Appeal from the Circuit Court of Cook County; the Hon.
REGINALD J. HOLZER, Judge, presiding. Affirmed.
MR. PRESIDING JUSTICE DRUCKER DELIVERED THE OPINION OF THE COURT.
The defendant pleaded guilty to three indictments charging him with burglary and theft. He was sentenced to a term of two to five years on each charge, all sentences to run concurrently. The defendant raises three points on appeal: (1) the trial court was under an obligation to order a hearing upon its own motion on the question of defendant's sanity; (2) defendant did not knowingly, understandingly and voluntarily enter a plea of guilty; and (3) the trial judge did not adequately indicate to defendant the consequences of his guilty pleas as to all three charges.
On the day of the trial, defendant's retained counsel on theft indictment No. 67-276 indicated to the court that the defendant did not wish to follow his independent recommendation and requested a continuance. This request was denied. The State then answered ready to indictment No. 67-3259 which charged the defendant with burglary. The court held the case until the assistant public defender could appear as counsel for defendant on this charge. When court reconvened, the public defender stated that defendant had authorized him to stand in the place and stead of his other two lawyers on the theft indictments. The defendant, by his attorney, then withdrew his pleas of not guilty and entered pleas of guilty to the three indictments.
Prior to the date of trial, the trial judge had ordered an examination of the defendant by the Behavior Clinic. The diagnosis of Dr. Haines was "Sociopathic Personality Disturbance. He knows the nature of the charge and is able to cooperate with his counsel."
The defendant contends that the trial court erred in not ordering a sanity hearing based upon Dr. Haines' finding that defendant had a "sociopathic personality disturbance." We find no such error. In People v. Pridgen, 37 Ill.2d 295, 298, 226 N.E.2d 598, the court stated:
It is clear that the defendant is entitled to a sanity hearing on the issue of his competency to stand trial if facts have been presented to the court which raise a bona fide doubt of defendant's sanity. (Pate v. Robinson, 383 U.S. 375, 15 L Ed2d 815; McDowell v. People, 33 Ill.2d 121; People v. Burson, 11 Ill.2d 360; Brown v. People, 8 Ill.2d 540.) Nevertheless, it is within the discretion of the trial judge to decide whether the facts and circumstances raise a bona fide doubt of the defendant's sanity so as to require a hearing. People v. Milligan, 28 Ill.2d 203; People v. Baker, 26 Ill.2d 484.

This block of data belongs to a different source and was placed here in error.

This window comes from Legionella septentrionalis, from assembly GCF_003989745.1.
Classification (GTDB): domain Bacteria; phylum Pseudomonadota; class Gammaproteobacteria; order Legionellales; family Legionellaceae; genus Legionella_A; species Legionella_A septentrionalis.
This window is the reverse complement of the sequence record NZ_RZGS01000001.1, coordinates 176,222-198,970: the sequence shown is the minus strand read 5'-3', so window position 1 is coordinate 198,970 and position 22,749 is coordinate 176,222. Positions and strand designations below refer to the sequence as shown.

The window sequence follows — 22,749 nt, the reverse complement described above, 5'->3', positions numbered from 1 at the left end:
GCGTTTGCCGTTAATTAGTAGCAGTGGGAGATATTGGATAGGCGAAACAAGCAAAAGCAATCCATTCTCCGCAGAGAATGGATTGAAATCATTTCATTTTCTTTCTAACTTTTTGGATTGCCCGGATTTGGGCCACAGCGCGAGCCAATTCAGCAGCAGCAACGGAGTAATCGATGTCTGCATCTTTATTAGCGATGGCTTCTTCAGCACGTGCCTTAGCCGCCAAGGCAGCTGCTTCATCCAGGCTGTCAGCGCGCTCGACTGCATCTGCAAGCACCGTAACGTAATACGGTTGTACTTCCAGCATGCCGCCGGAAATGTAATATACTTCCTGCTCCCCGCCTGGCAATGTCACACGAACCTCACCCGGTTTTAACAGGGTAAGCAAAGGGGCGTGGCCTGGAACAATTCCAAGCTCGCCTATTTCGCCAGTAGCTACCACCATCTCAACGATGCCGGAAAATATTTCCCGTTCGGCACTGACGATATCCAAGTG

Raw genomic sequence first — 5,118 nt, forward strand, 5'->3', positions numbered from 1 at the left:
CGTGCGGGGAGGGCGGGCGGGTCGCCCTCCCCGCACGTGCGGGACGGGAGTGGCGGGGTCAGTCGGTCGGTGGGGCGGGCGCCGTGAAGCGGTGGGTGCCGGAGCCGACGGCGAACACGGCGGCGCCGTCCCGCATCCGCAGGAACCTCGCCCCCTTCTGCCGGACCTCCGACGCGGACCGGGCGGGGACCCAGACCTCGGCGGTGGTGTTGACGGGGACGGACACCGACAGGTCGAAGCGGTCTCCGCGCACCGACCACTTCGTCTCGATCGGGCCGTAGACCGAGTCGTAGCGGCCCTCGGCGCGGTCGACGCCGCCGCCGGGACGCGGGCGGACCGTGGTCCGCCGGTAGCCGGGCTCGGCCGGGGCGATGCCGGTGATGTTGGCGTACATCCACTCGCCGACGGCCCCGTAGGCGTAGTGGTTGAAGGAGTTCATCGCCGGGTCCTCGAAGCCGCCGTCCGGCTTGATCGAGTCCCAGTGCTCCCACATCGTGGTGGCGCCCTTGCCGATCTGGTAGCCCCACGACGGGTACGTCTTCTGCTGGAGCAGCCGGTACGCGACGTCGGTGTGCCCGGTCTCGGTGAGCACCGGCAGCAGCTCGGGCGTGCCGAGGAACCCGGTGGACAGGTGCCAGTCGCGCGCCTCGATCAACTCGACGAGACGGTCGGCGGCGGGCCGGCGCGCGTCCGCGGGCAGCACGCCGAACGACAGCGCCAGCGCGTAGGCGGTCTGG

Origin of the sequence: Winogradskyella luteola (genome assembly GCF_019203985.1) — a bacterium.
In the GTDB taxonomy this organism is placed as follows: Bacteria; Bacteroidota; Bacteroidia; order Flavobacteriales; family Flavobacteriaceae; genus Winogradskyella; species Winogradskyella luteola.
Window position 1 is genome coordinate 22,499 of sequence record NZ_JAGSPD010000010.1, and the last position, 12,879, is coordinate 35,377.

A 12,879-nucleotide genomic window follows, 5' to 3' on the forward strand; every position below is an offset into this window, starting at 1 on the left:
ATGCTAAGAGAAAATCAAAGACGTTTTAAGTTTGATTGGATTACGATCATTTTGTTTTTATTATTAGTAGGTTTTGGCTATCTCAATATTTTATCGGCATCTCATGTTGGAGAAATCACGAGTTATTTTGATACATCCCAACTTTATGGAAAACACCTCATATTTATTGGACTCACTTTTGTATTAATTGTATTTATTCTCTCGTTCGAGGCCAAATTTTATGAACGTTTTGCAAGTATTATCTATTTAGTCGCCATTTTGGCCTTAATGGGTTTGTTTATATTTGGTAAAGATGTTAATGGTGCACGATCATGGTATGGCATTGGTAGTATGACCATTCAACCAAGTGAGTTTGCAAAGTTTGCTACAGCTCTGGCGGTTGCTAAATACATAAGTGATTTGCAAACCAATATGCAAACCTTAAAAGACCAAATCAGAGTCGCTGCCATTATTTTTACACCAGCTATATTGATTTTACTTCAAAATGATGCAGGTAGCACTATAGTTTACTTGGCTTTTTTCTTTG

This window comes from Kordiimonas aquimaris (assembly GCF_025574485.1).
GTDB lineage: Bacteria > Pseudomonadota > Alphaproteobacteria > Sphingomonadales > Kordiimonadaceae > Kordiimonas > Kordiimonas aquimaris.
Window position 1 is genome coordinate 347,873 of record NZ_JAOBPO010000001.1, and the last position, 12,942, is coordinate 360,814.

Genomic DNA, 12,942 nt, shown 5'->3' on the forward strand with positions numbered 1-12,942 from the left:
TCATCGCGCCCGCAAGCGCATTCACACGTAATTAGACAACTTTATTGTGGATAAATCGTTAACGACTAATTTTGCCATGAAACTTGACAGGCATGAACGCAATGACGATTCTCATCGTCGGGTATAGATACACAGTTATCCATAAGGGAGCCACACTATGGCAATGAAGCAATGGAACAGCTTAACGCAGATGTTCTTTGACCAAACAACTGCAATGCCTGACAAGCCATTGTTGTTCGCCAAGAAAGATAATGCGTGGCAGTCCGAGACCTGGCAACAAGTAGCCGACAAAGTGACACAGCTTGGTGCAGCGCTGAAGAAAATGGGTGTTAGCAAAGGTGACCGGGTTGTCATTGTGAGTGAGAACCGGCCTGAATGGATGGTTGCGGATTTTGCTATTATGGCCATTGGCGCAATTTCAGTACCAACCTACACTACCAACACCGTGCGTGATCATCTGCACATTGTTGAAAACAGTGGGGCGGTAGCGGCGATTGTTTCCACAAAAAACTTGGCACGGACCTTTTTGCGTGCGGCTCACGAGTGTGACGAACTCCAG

In the instant case no request for a sanity hearing was made by the defendant or his counsel and no facts or circumstances appear in the record which establish a bona fide doubt of defendant's sanity so as to require the court to cause a sanity hearing to be held. The only evidence relied upon by the defendant to show his lack of mental capacity is the report of the Behavior Clinic. However, since the report itself found that the defendant understood the nature of the charge and could cooperate with counsel, it clearly did not establish a bona fide doubt of defendant's sanity.
The defendant also argues that he did not knowingly, understandingly and voluntarily enter a plea of guilty. We do not agree. At the trial the following colloquy took place:
MR. MALONEY: "The other two lawyers, Your Honor, and I, and Mr. Tackett have discussed these indictments together and as a result of those discussions Mr. Tackett has authorized me, and the other two lawyers have authorized me to act on their behalf, and on his behalf"
THE COURT: "All right, sir."
MR. MALONEY: "And it is Mr. Tackett's desire this morning, Your Honor, to withdraw his pleas of not guilty, which are now of record, and to enter pleas of guilty to the three indictments."
THE COURT: "Mr. Tackett, before accepting your plea of guilty to these three indictments, 67-276, 67-1620, and 67-3259, I inform you that when you plead guilty you are giving up your right to a trial by jury. Do you understand that?"
DEFENDANT TACKETT: "Yes, I do, Your Honor."
THE COURT: "When you plead guilty to the crime of burglary you subject yourself to a sentence by this Court of not less than a year ...